Yankees: Replace the “Core Four” with “The Magnificent Seven”

NEW YORK, NY - OCTOBER 17: Aaron Judge
NEW YORK, NY - OCTOBER 17: Aaron Judge /

In 1998, the Yankees began their run of seven consecutive AL East Division Titles with the historic “Core Four.” Now begins 2018 with seven players either signed or drafted into the farm system, who I dub: “The Magnificent Seven.”

Let’s say hello to the new, New York Yankees.

Catcher: Gary (The Kraken or The Sanchize) Sanchez — age 25, was signed by the Yanks out of the Dominican Republic in 2009. He was a first-time All-Star and Silver Slugger winner in 2017. In 2016, Sánchez hit 20 home runs in just 53 games. Last year, he returned to belt 33 HR and 90 RBI in his first full season in the big leagues — breaking the record for most homers in a single campaign by a Yankees’ catcher, formerly held by Yogi Berra. (Core player)

First Base: Greg (Bird Dog) Bird — age 25, drafted by the Yankees in 2011. He showed promise in 2015 before getting injured with 11 HR and 31 RBI in only 46 games. Upon returning in 2017 from the DL, Bird nearly duplicated his ’15 numbers, although his batting average dropped significantly. The Yanks look forward to a full healthy season from Bird this time around. (Core Player)

Right Field: Aaron (The Judge or All Rise) Judge — age 25, was a first-round draft pick by the Yankees in 2013. He was a 2017 All-Star, Silver Slugger, a unanimous choice for AL Rookie of the Year and winner of the Home Run Derby. He is widely considered to be the new face of Major League Baseball. Judge’s .284 batting average with 127 RBI and 52 HR — along with an incredible .422 OBP, .627 SLG and 1.049 OPS may be the greatest rookie season of all time. (Core player)

Starting Pitcher: Luis (Sevvy) Severino — age 24, was signed in 2011 out of the Dominican Republic. He had originally agreed to terms with the Colorado Rockies, but a Yankees’ scout matched their offer and convinced Severino to play for the team he had grown up a fan of. A 2017 All-Star, Sevvy went 14-6 for the Yanks and finished third in the AL Cy Young voting. (Core player)

Starting Pitcher: Jordan (Gumby or Monty) Montgomery — age 23, was drafted by the Yanks in 2014 and went 9-7 in his rookie season with a 3.88 ERA. Following manager Aaron Boone’s recent proclimation that he had nailed down the No. 5 spot in the 2018 rotation, Monty has great promise to move up to the front end of the staff after posting an 8.2 Rookie WAR. (Core player)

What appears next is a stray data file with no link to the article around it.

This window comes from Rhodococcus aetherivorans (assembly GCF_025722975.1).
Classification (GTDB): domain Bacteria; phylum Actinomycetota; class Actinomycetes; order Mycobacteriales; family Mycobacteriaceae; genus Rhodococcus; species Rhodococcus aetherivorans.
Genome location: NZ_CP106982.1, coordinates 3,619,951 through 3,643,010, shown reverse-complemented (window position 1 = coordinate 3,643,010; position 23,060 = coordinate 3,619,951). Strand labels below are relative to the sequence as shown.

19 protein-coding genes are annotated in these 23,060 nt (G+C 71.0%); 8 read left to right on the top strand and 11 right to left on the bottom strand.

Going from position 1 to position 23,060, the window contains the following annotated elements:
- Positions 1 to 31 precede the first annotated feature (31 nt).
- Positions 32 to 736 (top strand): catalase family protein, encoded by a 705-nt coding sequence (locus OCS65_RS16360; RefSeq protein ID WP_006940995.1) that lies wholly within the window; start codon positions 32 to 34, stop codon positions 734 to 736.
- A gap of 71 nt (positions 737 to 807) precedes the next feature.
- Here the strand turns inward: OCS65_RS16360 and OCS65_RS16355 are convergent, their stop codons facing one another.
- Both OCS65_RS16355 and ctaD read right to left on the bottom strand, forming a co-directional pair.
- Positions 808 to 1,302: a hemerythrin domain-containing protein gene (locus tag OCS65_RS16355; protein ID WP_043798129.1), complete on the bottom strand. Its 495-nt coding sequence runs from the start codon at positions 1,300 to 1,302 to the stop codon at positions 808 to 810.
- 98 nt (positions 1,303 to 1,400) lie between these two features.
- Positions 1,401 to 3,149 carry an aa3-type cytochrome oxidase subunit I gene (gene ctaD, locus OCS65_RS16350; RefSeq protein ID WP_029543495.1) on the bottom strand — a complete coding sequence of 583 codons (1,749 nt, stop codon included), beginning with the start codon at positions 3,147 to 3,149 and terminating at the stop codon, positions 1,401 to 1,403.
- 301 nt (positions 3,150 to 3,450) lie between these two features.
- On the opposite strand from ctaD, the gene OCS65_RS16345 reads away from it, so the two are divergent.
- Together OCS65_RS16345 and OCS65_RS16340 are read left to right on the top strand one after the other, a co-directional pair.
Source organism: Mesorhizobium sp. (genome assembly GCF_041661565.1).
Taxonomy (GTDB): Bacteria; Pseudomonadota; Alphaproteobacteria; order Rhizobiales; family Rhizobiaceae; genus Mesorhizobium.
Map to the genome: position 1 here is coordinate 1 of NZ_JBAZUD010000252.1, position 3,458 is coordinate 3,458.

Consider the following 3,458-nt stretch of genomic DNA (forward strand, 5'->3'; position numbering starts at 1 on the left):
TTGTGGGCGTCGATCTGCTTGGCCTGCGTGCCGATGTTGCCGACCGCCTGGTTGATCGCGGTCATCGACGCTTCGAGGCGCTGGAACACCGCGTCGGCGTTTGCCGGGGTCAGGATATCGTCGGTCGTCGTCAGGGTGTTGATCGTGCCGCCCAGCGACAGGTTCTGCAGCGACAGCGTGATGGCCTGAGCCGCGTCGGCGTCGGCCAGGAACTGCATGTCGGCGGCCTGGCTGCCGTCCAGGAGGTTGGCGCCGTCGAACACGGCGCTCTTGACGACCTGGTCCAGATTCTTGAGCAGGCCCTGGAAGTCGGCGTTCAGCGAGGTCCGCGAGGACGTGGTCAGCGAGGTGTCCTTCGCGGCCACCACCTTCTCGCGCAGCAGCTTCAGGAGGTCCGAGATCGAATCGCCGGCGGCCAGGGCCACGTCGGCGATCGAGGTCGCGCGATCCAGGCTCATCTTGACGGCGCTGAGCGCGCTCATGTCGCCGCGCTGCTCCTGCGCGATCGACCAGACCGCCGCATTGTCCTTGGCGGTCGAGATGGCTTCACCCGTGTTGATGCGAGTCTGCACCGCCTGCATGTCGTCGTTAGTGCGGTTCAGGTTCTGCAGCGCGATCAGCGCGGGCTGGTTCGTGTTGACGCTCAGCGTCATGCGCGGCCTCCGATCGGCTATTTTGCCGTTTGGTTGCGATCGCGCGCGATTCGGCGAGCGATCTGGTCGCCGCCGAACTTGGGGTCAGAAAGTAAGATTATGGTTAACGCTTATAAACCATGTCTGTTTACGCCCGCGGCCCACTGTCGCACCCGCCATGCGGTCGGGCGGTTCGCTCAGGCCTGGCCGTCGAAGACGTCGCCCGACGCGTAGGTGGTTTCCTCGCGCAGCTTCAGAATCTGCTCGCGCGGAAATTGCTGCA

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Relief Pitcher: David (Houdini or D-Rob) Robertson — age 32, drafted by Yankees in 2006. He was a 2011 All-Star and former setup man turned closer before he left the Yanks in free agency after the 2014 campaign. Now Robertson is back and is still considered one of the best relievers in the game highlighted by his 2.83 career ERA. (Core player)

Relief Pitcher: Dellin Betances (DDawg) — age 29, drafted by Yanks in 2006. Betances is a four-time All-Star that has been one of the games best relief pitchers since 2014. Untouchable prior to control struggles in 2017, if he can regain his original form, he will be the centerpiece of this year’s bullpen. I still consider Betances a core member, hoping he and the Yankees will resolve whatever it is that ails him.

Two other players that I do not consider core members but were drafted by the Yankees and came up through the farm include:

Left Field: Brett (Gardy) Gardner — age 34, drafted by the Yanks in 2005. He was a 2015 All-Star and 2016 Gold Glove winner during the span of his 10-year career in the Bronx and it ain’t over yet. Gardy has a lifetime (.264) BA and (.347) on-base percentage while bringing speed, defensive ability and veteran leadership to the table.

Relief Pitcher: Adam (Rocket) Warren — age 30, drafted by Yankees in 2009, generally used as a spot starter and sometimes underappreciated long reliever.

I believe Tyler Wade will make the 2018 roster, but it is far too early to include him on this list.

Next: Aaron Judge vows not to be a one-hit wonder

Well, there you have it. “The Mag 7.” How will this group, joined by the duo of Didi Gregorius and reigning NL MVP Giancarlo Stanton fare in comparison to the 1998-2005 Yankees?

We’re yet to find out; however, right now, this collection of talent certainly look the part of “The Magnificent Seven.”